I have several Majors only decks (they seem to come to me for some reason) and it is difficult finding spreads that are for Majors only (I've got Umbrae's Window/Door spread too). So I typically end up just pulling one or 2 cards - or adapting an oracle spread.

This is great!

valeria
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Quote:
Originally Posted by Fudugazi
It is made up of the sum of the four other cards, reduced to a number between 1 and 22 (with the Fool being, for that purpose, 22).
Or alternative method keep deducting 22 from the final result until you get a number between 0-21?
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Implications of using theosophical reduction:


Using theosophic reduction means that if any of the first four cards to be summed are numbered 17 or above, then none of the cards in the range 17-'22' can be a quintessential card; that is these cards can only be quintessential by addition of the four turned, and never by reduction and never in combination with another high numbered card (the highest sum if fool counted as 22 not 0 is 22+21+20+19=82, the highest number then by reduction = 79 = 7+9 = 16; if fool counted as 0 then highest sum is 21+20+19+18=78, highest number by theosophic reduction then 7+8=15).

Cards 1 or 2 can never be a quintessential card (as can not be achieved by addition of four cards and theosophic reduction of any sum will stop at 10 or 11).

3-5 can only occur by reduction (the lowest number by addition being 0+1+2+3=6), 3 only if the sum is 30 and 4 if 31 or 40, 5 if sum is 23, 32, 41 or 50.

Does this tell us anything about the meaning of these cards and their relationship to the others? Are the rare quintessential cards more significant than common ones? Is there any justification for never considering the basteleur or papesse as quintessential cards? Is there any qualitive difference between those quintessential cards that can be arrived at only by the sum of the four cards turned and those only by theosophic reduction of the sum of the four turned cards? Or between those that can be duplicated as quintessential cards and as one of the four turned up and those for which this is not possible? Or have I got the method or my sums wrong?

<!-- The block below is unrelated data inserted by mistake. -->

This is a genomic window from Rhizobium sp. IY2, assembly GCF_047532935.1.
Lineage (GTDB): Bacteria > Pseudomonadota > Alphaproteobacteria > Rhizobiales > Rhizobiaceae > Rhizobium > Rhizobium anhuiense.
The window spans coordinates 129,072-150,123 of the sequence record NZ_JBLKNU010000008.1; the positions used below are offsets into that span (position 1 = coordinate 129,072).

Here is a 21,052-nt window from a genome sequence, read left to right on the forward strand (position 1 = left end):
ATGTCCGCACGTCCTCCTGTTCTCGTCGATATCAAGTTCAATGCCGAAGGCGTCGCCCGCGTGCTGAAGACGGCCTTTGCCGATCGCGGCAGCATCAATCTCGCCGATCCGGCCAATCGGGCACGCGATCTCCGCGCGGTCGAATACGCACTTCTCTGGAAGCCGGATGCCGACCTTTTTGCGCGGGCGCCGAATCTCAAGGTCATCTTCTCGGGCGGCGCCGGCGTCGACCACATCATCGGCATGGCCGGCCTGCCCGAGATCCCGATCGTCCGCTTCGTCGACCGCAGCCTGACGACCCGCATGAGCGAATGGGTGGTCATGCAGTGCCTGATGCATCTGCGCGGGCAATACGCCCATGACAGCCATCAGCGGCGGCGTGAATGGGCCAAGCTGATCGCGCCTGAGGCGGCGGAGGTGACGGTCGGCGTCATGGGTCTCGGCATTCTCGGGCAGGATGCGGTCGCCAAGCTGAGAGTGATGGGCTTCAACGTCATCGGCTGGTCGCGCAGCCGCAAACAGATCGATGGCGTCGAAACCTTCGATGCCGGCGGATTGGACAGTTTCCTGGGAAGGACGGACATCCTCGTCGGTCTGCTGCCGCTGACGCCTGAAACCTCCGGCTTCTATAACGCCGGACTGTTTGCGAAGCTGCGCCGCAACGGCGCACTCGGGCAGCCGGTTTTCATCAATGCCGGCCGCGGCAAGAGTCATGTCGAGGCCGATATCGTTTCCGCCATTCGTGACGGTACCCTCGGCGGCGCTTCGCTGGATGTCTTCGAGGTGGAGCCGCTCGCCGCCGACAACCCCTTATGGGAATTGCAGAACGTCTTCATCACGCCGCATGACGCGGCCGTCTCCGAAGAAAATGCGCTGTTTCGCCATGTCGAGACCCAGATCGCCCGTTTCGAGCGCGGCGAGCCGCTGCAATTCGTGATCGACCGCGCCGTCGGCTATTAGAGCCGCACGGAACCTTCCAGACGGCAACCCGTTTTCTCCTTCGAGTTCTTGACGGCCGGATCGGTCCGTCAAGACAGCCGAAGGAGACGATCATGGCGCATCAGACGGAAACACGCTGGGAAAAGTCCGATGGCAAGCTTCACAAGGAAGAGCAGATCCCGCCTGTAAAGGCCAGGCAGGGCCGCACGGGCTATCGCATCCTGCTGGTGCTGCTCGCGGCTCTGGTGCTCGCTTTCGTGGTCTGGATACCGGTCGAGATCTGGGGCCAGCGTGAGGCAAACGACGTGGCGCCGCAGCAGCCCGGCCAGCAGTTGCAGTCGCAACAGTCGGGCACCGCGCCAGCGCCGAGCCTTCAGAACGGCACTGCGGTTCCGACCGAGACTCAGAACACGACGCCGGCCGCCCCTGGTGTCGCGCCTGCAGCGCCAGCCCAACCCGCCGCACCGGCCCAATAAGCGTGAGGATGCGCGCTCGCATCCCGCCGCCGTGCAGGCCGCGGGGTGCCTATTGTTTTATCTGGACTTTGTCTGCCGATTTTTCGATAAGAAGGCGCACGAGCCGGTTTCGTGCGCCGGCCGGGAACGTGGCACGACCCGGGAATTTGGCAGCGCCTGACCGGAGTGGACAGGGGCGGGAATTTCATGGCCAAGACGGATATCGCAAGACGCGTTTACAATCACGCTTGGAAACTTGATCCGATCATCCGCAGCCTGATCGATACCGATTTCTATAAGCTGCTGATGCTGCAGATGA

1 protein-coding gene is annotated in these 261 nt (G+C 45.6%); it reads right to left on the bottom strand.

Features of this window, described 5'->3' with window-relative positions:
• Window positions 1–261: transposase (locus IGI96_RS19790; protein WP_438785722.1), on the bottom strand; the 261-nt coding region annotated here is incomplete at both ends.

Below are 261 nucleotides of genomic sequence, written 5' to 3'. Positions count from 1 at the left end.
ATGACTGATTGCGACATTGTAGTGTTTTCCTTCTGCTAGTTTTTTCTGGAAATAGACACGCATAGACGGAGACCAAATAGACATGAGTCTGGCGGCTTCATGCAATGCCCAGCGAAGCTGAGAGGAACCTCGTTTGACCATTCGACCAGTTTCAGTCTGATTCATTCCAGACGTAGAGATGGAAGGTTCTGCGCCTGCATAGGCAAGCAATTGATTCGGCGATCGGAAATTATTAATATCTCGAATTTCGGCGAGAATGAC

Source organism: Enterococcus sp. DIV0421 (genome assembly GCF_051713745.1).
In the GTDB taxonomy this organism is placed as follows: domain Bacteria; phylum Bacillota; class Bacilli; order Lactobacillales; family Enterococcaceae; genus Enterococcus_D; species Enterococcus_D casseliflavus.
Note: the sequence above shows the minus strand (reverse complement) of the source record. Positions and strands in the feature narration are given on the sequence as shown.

00 no combinations but 22 taken as Fool
01 no combinations
02 no combinations

By theosophic reduction of the sum of four turned cards only:
03 if sum is 30
04 if sum is 31 or 40
05 if sum is 23, 32, 41 or 50

By sum of four cards or the theosophic reduction of their sum:
06 if sum is 06, 24, 33, 42, 51 or 60
07 if sum is 07, 25, 34, 43, 52, 61 or 70
08 if sum is 08, 26, 35, 44, 53, 62, 71 or 80
09 if sum is 09, 27, 36, 45, 54, 63, 72 or 81
10 if sum is 10, 28, 37, 48, 55, 64, 73 or 82
11 if sum is 11, 29, 38, 47, 56, 65 or 74
12 if sum is 12, 39, 48, 57, 66 or 75
13 if sum is 13, 49, 58, 67 or 76
14 if sum is 14, 59, 68 or 77
15 if sum is 15 or 69 or 78
16 if sum is 16 or 79

By sum of four turned cards only:
17 if sum is 17
18 if sum is 18
19 if sum is 19
20 if sum is 20
21 if sum is 21
22 if sum is 22
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Quote:
Originally Posted by kwaw
Using theosophic reduction means that if any of the first four cards to be summed are numbered 17 or above, then none of the cards in the range 17-'22' can be a quintessential card; that is these cards can only be quintessential by addition of the four turned, and never by reduction and never in combination with another high numbered card (the highest sum if fool counted as 22 not 0 is 22+21+20+19=82, the highest number then by reduction = 79 = 7+9 = 16; if fool counted as 0 then highest sum is 21+20+19+18=78, highest number by theosophic reduction then 7+8=15).